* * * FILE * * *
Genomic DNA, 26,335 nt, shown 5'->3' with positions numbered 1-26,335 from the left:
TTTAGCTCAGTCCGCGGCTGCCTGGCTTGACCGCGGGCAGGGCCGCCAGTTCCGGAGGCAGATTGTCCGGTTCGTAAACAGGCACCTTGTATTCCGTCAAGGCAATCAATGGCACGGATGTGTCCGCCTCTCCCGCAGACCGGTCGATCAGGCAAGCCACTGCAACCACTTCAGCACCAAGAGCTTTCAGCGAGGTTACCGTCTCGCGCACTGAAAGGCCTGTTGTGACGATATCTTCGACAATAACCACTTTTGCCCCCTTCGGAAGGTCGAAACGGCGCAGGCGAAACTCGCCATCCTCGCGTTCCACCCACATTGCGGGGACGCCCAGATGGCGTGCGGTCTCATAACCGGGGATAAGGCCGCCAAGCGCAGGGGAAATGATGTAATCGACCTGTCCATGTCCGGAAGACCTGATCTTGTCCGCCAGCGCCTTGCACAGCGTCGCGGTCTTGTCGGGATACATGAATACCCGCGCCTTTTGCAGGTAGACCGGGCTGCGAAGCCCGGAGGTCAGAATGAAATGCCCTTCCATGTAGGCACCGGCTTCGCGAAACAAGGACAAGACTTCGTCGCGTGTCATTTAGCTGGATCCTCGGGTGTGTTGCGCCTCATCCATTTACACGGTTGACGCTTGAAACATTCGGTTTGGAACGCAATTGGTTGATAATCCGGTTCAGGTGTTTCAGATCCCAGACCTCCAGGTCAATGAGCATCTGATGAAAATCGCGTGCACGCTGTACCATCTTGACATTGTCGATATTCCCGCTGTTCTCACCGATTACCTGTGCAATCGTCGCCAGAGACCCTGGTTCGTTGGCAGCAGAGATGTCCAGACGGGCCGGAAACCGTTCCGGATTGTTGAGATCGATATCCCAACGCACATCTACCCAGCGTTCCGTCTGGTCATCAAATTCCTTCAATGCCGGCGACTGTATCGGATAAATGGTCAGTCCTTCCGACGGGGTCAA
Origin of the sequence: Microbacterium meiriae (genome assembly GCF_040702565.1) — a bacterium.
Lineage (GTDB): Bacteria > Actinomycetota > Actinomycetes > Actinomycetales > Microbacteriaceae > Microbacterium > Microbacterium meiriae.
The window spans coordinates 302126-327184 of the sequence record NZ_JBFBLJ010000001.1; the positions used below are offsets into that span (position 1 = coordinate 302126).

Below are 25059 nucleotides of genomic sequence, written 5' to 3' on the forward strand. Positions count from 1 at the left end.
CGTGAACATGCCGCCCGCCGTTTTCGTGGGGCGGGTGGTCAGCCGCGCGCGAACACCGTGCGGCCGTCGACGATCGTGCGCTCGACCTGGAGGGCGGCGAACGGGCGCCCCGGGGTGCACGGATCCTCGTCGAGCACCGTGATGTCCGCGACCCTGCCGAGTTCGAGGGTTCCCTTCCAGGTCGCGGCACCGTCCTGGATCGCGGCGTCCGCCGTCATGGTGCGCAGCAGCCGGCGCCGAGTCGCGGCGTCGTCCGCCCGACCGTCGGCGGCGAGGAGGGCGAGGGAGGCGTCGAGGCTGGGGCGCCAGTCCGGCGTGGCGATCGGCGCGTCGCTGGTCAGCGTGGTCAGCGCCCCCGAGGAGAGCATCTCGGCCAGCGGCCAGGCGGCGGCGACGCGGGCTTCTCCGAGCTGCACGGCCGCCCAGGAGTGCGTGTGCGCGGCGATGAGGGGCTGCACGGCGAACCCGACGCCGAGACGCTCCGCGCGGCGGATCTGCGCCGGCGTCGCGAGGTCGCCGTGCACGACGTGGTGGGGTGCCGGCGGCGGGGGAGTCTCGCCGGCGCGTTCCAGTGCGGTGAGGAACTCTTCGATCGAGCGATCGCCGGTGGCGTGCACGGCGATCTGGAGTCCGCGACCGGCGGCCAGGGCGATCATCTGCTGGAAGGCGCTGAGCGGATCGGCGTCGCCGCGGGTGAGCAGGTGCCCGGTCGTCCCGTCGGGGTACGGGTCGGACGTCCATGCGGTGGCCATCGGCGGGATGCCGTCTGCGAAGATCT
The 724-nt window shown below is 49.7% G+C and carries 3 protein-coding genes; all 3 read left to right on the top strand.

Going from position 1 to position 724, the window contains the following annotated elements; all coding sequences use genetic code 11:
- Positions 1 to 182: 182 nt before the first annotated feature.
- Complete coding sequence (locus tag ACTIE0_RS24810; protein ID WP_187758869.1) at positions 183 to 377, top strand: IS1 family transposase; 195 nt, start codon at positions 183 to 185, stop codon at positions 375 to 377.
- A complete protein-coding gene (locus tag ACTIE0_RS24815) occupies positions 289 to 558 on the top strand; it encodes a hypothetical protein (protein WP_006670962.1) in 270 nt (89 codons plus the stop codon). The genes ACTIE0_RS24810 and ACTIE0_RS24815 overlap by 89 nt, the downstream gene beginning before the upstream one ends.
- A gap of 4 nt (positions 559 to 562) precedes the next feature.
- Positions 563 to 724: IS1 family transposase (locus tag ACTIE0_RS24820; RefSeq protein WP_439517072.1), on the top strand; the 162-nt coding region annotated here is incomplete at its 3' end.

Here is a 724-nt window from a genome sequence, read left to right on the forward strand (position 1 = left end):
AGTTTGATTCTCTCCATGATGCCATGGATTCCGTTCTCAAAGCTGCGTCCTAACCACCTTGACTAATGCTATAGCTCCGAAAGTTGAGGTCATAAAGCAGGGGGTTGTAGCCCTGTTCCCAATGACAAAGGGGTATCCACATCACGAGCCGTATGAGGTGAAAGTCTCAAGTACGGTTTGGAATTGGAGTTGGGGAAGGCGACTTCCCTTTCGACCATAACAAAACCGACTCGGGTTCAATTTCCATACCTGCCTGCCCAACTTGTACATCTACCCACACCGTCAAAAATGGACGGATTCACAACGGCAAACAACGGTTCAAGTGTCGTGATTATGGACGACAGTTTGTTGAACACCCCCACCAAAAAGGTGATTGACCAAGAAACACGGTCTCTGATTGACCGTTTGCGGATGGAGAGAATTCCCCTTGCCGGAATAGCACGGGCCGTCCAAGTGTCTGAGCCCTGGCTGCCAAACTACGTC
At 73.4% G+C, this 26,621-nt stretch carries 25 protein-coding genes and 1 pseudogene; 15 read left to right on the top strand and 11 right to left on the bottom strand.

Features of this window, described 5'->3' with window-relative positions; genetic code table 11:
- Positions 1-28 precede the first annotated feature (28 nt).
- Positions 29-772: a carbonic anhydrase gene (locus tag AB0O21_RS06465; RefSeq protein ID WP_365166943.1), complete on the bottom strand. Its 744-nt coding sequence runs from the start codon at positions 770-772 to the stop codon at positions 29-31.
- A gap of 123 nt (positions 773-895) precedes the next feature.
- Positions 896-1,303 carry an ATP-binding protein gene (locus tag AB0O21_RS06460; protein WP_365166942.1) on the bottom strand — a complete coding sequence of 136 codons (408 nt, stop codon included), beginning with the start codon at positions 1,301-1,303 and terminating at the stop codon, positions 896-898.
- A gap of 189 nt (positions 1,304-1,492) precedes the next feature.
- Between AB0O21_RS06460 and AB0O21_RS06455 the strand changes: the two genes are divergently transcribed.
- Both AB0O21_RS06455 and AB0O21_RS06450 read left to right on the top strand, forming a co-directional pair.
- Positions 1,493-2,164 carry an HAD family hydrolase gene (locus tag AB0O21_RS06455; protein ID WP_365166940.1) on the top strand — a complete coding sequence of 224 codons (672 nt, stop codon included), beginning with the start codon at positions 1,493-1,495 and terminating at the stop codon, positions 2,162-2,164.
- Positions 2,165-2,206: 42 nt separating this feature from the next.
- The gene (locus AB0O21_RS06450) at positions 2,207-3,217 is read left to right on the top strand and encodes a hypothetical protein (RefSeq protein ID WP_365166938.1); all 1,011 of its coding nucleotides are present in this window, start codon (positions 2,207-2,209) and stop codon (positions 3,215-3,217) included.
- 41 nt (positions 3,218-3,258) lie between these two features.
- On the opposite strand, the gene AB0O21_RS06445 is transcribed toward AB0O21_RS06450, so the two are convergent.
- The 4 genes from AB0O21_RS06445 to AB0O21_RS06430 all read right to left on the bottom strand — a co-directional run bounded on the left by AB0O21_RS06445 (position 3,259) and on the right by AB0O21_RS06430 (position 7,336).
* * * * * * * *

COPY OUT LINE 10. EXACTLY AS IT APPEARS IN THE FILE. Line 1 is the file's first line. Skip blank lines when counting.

- Positions 1 to 182: 182 nt before the first annotated feature.